I’ll be back at work briefly this week and then head off to Pueblo for the Rocky Mountain Annual Conference. I’m sure there will be plenty to blog about from there. Enjoy your week!

Abraham and the Law of Distinction

“There are two kinds of people in the world: Those who believe there are two kinds of people and those who don’t.” –Robert Benchley

Hebrews 11:1-16; Genesis 12:1-9

Early 20th century humorist Robert Benchley once proposed what he called “The Law of Distinction,” which goes something like this: “There are two kinds of people in the world: those who believe there are two kinds of people and those who don’t.” I love how Benchley pokes fun at our human tendency to perceive the world in dichotomous, Manichean terms of black versus white, good versus evil, Republican versus Democrat, Beatles lovers versus Elvis lovers… Well, you get the picture.

We’re really good at putting ourselves and others into categories, often with disastrous results. We all know how “us versus them” thinking, based on false assumptions and stereotypes, can drive a wedge between people that can lead to anything from ridicule to outright warfare. We humans aren’t very good at this kind of categorizing because our knowledge and perception are so limited.

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Babel: Making a Name for Ourselves

The story of the Tower of Babel reminds us that we weren’t made for dominance and isolation, but to scatter God’s glory throughout creation.

Genesis 11:1-9

memorial_dayWell, this is Memorial Day Sunday, the day when we stop and remember those who have fallen in the service of our country. When I was a kid I remember my grandparents, who were teenagers during the war, calling it “Decoration Day.” We spent time on that Monday decorating graves of soldiers, but also of loved ones in the local cemetery. I have been privileged over the years to speak and to offer prayer at many Memorial Day ceremonies in cemeteries across the nation. It’s always a solemn and humbling event.

For most Americans, Memorial Day marks the traditional beginning of the summer and there are picnics to be had, meat to be grilled, and relaxing to be done. The events at the cemeteries are less attended, and many people have a vague understanding of what the day is really about. And yet, this is as important a day as we have on our calendar, for it causes us to remember the sacrifices of brave men and women. But in another way, it causes us to remember with deep reflection the reasons those sacrifices took place.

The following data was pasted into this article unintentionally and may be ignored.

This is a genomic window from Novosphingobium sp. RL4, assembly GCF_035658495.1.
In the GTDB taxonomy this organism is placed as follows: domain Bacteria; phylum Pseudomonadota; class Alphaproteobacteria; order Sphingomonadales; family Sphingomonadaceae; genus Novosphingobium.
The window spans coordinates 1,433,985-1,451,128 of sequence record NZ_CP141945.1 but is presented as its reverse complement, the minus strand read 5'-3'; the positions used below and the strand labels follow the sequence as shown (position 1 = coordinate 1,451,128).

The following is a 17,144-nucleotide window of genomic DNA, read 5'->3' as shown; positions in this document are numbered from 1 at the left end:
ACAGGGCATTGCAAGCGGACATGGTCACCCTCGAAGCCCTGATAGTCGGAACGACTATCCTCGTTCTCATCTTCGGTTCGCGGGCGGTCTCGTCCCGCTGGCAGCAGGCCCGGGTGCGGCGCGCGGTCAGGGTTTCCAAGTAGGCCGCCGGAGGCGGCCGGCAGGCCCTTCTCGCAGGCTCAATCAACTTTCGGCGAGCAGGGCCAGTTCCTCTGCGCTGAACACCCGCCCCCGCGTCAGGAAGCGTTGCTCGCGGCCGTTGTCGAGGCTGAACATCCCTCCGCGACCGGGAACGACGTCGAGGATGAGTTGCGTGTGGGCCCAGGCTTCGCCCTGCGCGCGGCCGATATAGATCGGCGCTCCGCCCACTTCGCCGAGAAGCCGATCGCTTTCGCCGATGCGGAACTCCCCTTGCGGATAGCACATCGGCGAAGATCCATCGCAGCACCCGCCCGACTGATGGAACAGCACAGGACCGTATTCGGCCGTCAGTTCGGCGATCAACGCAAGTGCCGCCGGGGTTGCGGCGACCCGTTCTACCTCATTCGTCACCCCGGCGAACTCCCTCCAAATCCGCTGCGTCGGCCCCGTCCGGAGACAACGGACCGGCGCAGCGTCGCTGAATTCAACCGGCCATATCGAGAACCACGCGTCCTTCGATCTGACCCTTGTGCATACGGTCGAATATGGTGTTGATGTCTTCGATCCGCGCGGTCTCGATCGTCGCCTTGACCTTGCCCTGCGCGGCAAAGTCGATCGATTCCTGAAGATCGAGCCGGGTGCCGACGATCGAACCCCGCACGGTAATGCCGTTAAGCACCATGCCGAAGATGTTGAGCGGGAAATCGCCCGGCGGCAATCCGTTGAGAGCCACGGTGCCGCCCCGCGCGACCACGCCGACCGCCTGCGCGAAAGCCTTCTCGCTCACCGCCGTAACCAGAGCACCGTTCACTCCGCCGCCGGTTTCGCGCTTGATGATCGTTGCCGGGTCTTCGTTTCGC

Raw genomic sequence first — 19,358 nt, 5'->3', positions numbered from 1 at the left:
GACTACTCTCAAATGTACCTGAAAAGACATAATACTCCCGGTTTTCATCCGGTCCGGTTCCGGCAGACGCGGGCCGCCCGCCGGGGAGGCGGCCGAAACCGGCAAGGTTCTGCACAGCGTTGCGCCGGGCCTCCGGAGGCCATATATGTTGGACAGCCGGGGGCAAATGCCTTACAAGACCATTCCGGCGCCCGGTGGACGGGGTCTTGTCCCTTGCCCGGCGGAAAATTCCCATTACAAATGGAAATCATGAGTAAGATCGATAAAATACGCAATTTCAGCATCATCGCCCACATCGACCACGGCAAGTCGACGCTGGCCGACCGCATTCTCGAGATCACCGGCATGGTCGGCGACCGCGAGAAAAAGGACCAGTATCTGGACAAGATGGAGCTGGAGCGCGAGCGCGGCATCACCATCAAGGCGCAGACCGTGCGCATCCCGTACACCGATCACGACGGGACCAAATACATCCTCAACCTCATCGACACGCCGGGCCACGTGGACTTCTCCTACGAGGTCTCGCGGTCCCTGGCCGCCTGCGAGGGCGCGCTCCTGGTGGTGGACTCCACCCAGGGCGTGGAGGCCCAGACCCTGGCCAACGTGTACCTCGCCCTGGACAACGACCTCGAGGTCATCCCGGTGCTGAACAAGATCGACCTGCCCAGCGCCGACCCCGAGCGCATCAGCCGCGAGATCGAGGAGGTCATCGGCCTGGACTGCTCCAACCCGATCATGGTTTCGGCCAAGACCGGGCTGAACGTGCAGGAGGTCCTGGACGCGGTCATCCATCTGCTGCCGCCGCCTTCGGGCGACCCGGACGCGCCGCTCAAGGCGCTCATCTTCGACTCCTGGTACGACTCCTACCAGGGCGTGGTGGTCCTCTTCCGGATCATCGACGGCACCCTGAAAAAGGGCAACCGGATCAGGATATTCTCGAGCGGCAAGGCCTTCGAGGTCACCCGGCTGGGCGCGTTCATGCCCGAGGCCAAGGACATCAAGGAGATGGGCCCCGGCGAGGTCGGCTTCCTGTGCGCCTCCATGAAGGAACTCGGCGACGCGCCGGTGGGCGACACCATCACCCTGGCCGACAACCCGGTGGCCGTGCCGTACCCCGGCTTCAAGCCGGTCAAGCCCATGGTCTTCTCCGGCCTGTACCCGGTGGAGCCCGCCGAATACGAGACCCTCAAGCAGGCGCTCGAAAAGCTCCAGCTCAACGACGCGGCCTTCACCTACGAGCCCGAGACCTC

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Genesis 3: Up the Wrong Tree

Genesis 3

dogs barking up treeWhen I was a kid I used to spend part of every summer at the farm my uncle and aunt owned out in rural Western Pennsylvania. I usually went during the time to put up hay, especially because I was small enough to tuck the bales into the spaces at the top of the barn once we brought the wagon back in. Those were some great times – drinking ice cold whole milk straight from the dairy barn, riding the tractors, and taking a dip in the river when it got too hot.

My cousins liked an evening activity that I never quite understood, however, and that was hunting raccoons at night. If you’ve never been part of this activity, let me describe it to you succinctly—you run at top speed, chasing a barking dog through the woods while shining a flashlight until the dog stops at a tree and barks madly into the darkness where you see…nothing. We never bagged one. In fact, I’m certain I never saw a raccoon on those hunts (and I’m not sure to this day why we were hunting them in the first place, or what we would have done had we shot one). It was great fun for my country cousins, though, and completely pointless to me! Those dumb dogs were constantly barking up the wrong tree, and I think about those nights running through the woods every time someone uses that familiar idiom to describe a fruitless search.

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Genesis 2: The Sequel

Genesis 2 tells us who we are and invites us to turn our lives toward “A New Hope.”

Genesis 2

May the Fourth Be With You…

Well, Sunday was  May 4, a date that has now become an unofficial holiday for Star Wars fans because we can utter the greeting, “May the Fourth Be With You!” (and Methodists everywhere respond, “And also with you!”) I’ve loved these movies (well the first three anyway) since I was a kid. I’ll never forget sitting in the theater as a 13 year-old and seeing that opening scene for the first time. Here it is:

When the Star Destroyer appears and we get that whole idea of its hugeness, you could hear the audience gasp in unison.The effects were unlike anything ever seen in the movies at the time. You felt like you were part of it. I liked it so much that I saw it seven times in the theater!